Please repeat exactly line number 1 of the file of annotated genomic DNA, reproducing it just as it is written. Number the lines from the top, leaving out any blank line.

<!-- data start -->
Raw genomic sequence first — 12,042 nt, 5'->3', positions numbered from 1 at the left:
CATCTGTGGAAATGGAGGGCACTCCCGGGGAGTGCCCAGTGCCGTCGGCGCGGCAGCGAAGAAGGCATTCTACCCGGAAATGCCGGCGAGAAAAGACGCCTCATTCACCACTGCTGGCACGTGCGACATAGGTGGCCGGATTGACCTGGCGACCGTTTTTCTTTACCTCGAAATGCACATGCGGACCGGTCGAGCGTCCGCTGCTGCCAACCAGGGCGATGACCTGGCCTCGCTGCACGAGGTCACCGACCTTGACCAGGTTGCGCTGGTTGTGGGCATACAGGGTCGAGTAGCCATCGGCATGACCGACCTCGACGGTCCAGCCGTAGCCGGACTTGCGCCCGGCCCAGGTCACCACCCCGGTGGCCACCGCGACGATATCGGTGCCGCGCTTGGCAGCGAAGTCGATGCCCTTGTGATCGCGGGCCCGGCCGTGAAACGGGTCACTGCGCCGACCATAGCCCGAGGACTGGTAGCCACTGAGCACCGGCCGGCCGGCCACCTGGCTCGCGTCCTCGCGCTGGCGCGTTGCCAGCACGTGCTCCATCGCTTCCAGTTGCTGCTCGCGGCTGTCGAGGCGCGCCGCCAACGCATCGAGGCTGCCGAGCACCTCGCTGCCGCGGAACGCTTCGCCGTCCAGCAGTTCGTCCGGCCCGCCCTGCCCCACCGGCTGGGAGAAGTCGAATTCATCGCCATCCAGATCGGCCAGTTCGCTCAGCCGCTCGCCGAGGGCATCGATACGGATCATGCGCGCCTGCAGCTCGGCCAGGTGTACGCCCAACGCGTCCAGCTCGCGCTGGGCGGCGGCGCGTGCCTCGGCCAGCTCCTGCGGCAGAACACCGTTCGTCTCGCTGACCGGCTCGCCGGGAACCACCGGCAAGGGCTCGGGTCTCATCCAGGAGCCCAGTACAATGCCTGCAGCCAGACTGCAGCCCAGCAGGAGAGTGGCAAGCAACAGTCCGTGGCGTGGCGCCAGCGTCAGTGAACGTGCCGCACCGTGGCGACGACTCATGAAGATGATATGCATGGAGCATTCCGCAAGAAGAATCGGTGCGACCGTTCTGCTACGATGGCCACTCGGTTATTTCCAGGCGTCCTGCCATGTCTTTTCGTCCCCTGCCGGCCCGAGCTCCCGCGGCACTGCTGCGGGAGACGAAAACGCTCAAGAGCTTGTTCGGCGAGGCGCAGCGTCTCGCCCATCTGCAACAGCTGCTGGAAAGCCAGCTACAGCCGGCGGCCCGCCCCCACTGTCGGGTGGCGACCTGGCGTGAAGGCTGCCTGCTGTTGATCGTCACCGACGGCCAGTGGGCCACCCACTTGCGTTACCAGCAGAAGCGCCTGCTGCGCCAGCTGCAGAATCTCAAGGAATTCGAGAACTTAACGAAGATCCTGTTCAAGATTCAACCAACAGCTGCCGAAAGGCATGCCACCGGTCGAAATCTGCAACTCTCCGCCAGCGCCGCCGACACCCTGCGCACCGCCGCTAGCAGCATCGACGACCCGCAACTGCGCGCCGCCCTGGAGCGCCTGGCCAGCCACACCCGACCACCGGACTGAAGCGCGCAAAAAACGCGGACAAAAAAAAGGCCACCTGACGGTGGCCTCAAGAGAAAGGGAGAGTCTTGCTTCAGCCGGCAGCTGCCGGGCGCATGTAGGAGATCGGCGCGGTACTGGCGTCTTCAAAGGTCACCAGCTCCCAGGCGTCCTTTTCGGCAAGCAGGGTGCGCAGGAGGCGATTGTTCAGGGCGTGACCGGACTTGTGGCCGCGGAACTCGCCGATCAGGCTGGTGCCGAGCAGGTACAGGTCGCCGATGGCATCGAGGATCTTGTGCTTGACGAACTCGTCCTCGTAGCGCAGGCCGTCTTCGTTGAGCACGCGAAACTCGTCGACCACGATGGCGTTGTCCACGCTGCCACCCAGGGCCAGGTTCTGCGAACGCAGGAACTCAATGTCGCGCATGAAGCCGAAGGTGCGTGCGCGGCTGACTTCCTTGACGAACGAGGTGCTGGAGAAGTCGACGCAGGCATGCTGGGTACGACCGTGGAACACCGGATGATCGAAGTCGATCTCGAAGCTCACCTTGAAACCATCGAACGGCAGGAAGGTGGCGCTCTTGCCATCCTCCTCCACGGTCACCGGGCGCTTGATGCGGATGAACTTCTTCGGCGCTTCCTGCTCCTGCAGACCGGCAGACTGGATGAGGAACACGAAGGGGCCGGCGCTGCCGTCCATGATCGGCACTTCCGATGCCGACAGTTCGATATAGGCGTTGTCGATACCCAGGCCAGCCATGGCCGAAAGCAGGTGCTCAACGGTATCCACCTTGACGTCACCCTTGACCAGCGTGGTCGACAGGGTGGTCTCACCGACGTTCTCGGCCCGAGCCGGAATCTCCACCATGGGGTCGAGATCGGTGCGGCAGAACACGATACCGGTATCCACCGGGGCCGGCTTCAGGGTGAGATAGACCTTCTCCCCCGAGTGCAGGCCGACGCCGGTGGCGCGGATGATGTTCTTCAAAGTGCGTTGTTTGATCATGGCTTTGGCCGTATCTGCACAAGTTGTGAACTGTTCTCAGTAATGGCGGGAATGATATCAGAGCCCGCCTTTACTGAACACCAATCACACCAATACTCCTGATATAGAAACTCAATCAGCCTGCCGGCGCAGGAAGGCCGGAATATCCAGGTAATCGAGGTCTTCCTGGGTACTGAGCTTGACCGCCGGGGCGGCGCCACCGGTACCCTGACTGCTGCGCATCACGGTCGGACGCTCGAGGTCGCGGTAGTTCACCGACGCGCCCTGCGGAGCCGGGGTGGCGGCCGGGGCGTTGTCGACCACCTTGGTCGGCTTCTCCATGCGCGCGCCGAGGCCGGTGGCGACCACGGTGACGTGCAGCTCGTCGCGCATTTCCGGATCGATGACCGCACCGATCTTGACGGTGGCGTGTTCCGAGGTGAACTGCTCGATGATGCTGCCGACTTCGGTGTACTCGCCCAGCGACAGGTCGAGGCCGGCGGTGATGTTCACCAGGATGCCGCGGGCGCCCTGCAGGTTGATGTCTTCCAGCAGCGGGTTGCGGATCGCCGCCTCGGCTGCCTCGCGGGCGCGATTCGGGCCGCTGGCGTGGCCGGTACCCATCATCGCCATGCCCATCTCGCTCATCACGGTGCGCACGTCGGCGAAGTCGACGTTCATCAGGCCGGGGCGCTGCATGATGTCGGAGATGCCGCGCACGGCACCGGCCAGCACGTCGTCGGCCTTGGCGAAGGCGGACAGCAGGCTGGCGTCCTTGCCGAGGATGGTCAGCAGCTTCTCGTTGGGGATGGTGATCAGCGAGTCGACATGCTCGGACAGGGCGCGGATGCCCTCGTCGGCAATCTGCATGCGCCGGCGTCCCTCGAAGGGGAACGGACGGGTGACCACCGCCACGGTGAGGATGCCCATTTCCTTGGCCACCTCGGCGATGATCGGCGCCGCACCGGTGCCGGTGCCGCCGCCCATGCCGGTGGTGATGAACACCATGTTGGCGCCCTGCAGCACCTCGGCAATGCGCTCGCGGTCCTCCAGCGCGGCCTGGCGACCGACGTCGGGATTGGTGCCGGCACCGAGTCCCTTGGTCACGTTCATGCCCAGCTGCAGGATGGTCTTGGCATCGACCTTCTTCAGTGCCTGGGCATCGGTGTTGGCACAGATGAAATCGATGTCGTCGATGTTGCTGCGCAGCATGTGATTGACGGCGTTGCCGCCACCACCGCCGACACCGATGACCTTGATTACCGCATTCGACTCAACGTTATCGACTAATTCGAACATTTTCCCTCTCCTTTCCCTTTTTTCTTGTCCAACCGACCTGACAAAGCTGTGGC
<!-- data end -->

Raw genomic sequence first — 12,042 nt, 5'->3', positions numbered from 1 at the left: